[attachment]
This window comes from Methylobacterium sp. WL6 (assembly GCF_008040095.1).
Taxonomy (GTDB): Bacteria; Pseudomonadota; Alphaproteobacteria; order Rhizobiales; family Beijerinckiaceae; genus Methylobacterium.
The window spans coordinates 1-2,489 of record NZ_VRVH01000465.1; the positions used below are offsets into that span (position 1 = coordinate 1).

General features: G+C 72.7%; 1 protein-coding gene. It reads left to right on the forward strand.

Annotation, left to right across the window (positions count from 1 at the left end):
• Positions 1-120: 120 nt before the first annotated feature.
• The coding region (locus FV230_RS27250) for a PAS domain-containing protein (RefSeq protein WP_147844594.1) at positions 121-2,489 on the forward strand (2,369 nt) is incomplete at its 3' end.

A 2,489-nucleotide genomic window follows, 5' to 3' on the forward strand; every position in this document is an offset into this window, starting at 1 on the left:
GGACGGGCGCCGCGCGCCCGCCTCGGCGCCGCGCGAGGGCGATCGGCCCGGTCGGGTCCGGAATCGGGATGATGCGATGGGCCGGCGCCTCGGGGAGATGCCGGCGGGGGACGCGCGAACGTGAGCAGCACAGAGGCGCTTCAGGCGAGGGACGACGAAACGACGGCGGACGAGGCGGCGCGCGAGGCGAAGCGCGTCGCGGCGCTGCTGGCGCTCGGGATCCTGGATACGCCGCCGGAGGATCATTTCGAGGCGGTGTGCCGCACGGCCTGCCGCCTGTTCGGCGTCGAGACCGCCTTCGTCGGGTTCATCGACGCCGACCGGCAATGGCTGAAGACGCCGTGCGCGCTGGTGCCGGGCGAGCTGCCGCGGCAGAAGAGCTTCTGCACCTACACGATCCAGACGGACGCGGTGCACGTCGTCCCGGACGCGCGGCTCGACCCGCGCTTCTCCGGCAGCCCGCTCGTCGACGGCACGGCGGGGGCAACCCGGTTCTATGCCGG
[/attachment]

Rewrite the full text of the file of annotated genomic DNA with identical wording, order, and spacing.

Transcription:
This window comes from Methylobacterium sp. WL6 (assembly GCF_008040095.1).
Taxonomy (GTDB): Bacteria; Pseudomonadota; Alphaproteobacteria; order Rhizobiales; family Beijerinckiaceae; genus Methylobacterium.
The window spans coordinates 1-2,489 of record NZ_VRVH01000465.1; the positions used below are offsets into that span (position 1 = coordinate 1).

General features: G+C 72.7%; 1 protein-coding gene. It reads left to right on the forward strand.

Annotation, left to right across the window (positions count from 1 at the left end):
• Positions 1-120: 120 nt before the first annotated feature.
• The coding region (locus FV230_RS27250) for a PAS domain-containing protein (RefSeq protein WP_147844594.1) at positions 121-2,489 on the forward strand (2,369 nt) is incomplete at its 3' end.

A 2,489-nucleotide genomic window follows, 5' to 3' on the forward strand; every position in this document is an offset into this window, starting at 1 on the left:
GGACGGGCGCCGCGCGCCCGCCTCGGCGCCGCGCGAGGGCGATCGGCCCGGTCGGGTCCGGAATCGGGATGATGCGATGGGCCGGCGCCTCGGGGAGATGCCGGCGGGGGACGCGCGAACGTGAGCAGCACAGAGGCGCTTCAGGCGAGGGACGACGAAACGACGGCGGACGAGGCGGCGCGCGAGGCGAAGCGCGTCGCGGCGCTGCTGGCGCTCGGGATCCTGGATACGCCGCCGGAGGATCATTTCGAGGCGGTGTGCCGCACGGCCTGCCGCCTGTTCGGCGTCGAGACCGCCTTCGTCGGGTTCATCGACGCCGACCGGCAATGGCTGAAGACGCCGTGCGCGCTGGTGCCGGGCGAGCTGCCGCGGCAGAAGAGCTTCTGCACCTACACGATCCAGACGGACGCGGTGCACGTCGTCCCGGACGCGCGGCTCGACCCGCGCTTCTCCGGCAGCCCGCTCGTCGACGGCACGGCGGGGGCAACCCGGTTCTATGCCGG